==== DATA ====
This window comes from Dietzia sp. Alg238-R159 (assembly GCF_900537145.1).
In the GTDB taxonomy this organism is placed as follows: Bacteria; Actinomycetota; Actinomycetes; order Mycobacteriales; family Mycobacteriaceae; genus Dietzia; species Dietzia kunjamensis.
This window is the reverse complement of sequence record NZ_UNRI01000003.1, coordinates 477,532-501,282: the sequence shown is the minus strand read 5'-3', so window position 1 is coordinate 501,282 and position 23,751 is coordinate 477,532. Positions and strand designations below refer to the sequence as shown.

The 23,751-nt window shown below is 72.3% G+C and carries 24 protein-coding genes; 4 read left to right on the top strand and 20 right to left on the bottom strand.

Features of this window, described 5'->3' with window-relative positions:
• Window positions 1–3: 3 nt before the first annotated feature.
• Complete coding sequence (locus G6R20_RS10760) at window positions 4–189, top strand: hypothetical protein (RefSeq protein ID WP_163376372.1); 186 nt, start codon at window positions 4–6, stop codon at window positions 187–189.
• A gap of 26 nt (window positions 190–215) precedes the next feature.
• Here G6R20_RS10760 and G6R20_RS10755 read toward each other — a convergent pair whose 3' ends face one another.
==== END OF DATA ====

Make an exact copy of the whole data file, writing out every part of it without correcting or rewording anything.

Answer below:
This window comes from Dietzia sp. Alg238-R159 (assembly GCF_900537145.1).
In the GTDB taxonomy this organism is placed as follows: Bacteria; Actinomycetota; Actinomycetes; order Mycobacteriales; family Mycobacteriaceae; genus Dietzia; species Dietzia kunjamensis.
This window is the reverse complement of sequence record NZ_UNRI01000003.1, coordinates 477,532-501,282: the sequence shown is the minus strand read 5'-3', so window position 1 is coordinate 501,282 and position 23,751 is coordinate 477,532. Positions and strand designations below refer to the sequence as shown.

The 23,751-nt window shown below is 72.3% G+C and carries 24 protein-coding genes; 4 read left to right on the top strand and 20 right to left on the bottom strand.

Features of this window, described 5'->3' with window-relative positions:
• Window positions 1–3: 3 nt before the first annotated feature.
• Complete coding sequence (locus G6R20_RS10760) at window positions 4–189, top strand: hypothetical protein (RefSeq protein ID WP_163376372.1); 186 nt, start codon at window positions 4–6, stop codon at window positions 187–189.
• A gap of 26 nt (window positions 190–215) precedes the next feature.
• Here G6R20_RS10760 and G6R20_RS10755 read toward each other — a convergent pair whose 3' ends face one another.